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A RwandAir A330 (Photo: https://commons.wikimedia.org/w/index.php?curid=75920497)

Rwandair No Longer Moving Forward With Its Fleet Expansion

RwandAir is no longer considering, for now, its earlier fleet growth plan of two Airbus A330neos and two Boeing 737 Max orders that it had made via lessors.

This is a major move for the African operator, re-evaluating its growth plan and re-aligning its ideas with that of Qatar Airways considering the ongoing talks with the Qatari carrier to acquire 49% stake in the African airline.

Flight Global reports Cirium fleets data showing the A330neos were to be supplied via Air Lease, while the Max jets were ordered through SMBC Aviation Capital with the four airliners ordered in 2018 and originally due to arrive in 2019.

“The process of rationalizing the fleet and working on the fleet mix is still a work in progress,” noted RwandAir chief executive Yvonne Makolo as per Flight global.

“In line with our growth with our future partner, the fleet mix will change,” continued Makolo, noting the large number of types currently operated by the carrier.

The CEO also confirms that RwandAir is no longer moving forward with the neos for now and the decision to cancel the MAX orders was done even before the pandemic.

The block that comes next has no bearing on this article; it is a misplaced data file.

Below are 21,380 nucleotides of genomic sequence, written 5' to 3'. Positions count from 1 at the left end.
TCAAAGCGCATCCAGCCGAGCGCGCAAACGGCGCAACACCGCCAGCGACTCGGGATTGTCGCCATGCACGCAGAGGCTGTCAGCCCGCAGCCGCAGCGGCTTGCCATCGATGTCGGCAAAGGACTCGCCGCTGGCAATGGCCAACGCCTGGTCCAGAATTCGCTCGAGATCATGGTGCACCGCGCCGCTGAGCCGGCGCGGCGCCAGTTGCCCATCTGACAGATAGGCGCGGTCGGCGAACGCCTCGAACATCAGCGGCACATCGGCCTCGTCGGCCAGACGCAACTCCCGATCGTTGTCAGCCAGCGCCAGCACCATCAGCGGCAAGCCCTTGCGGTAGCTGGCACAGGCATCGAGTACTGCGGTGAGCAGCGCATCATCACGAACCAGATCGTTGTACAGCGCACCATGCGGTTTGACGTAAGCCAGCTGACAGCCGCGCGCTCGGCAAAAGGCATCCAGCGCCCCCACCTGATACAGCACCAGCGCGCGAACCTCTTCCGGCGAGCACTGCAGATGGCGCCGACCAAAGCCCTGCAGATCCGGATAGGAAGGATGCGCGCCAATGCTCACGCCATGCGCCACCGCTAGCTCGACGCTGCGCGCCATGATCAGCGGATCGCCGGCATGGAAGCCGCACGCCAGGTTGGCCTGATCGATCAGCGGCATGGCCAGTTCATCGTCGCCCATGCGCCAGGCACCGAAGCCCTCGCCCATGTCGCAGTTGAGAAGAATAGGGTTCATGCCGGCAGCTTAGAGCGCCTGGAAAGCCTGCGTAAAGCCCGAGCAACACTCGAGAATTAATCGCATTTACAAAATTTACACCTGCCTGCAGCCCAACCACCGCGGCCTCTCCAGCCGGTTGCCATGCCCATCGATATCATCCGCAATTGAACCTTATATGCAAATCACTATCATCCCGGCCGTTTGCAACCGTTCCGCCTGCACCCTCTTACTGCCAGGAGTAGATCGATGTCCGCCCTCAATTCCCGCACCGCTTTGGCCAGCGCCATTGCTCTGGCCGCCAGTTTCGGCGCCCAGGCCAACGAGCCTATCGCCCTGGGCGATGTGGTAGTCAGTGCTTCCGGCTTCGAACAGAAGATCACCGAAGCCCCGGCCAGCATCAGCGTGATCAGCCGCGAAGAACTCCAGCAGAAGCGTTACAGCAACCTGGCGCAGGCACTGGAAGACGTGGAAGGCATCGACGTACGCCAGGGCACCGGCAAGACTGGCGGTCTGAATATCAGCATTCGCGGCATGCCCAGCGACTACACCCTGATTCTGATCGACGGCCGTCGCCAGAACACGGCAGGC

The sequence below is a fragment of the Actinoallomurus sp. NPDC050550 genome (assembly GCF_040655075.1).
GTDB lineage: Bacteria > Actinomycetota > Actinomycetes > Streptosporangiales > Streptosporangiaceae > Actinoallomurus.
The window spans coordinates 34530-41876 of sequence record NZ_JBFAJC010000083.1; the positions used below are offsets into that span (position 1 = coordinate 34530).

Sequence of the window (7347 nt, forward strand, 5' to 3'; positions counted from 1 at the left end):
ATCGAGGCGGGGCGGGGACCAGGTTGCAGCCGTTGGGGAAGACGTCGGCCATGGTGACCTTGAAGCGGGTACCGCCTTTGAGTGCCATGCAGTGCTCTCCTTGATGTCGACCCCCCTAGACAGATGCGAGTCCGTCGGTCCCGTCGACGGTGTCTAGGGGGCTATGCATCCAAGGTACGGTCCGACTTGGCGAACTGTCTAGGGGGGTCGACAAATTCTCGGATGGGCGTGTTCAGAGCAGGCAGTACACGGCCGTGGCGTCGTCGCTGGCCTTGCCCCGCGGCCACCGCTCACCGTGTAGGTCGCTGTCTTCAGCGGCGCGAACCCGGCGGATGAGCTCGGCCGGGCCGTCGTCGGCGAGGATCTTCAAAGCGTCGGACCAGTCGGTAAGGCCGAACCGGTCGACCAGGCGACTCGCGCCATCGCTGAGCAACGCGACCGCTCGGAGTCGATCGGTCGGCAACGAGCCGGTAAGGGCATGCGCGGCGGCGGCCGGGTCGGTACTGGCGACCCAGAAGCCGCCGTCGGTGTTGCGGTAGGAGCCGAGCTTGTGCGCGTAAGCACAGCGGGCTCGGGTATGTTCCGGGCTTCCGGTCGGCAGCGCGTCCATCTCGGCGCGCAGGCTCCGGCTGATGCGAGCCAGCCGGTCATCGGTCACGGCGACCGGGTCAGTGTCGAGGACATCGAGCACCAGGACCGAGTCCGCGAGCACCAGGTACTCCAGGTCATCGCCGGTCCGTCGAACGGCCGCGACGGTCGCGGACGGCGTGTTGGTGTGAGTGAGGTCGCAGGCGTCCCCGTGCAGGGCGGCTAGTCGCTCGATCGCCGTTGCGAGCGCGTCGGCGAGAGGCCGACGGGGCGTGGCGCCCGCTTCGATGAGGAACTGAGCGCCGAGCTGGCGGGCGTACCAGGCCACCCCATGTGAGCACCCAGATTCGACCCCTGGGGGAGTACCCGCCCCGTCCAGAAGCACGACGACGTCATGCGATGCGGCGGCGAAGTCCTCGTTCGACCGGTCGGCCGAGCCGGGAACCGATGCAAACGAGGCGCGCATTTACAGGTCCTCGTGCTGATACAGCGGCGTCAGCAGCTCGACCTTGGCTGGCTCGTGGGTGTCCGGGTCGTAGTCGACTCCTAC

But even as RwandAir expresses optimism for growth under the shadows of the giant Qatari carrier, History will suggest that Qatar Airways may be open to leasing out some of its aircraft especially to airlines it has equity shares in.

It is to be remembered that on Feb 2018 the already defunct Air Italy (a casualty of the ongoing coronavirus pandemic) leased its Boeing airliners from Qatar Airways – that had 49 percent stake – with the Doha-based carrier’s stymied network suggesting it welcomes opportunities to find an alternative home for some of its incoming aircraft.

RwandAir has a fleet of 12 airliners comprising of one Airbus A330-200 and one A330-300, four Boeing 737-800s, two Boeing 737-700s, two Bombardier CRJ 900s and two De Havilland Canada with the airline resuming flights beginning August 1.

The canceled aircraft were a part of a route expansion plan before the global pandemic took a toll on the aviation industry.

Amid the challenges created by the coronavirus crisis, “we are going to keep the fleet as it is for now”, says Makolo. She goes on to add that “we’ve had to slow down” network-expansion plans amid the current uncertainties.

Victor Shalton
Victor Shalton
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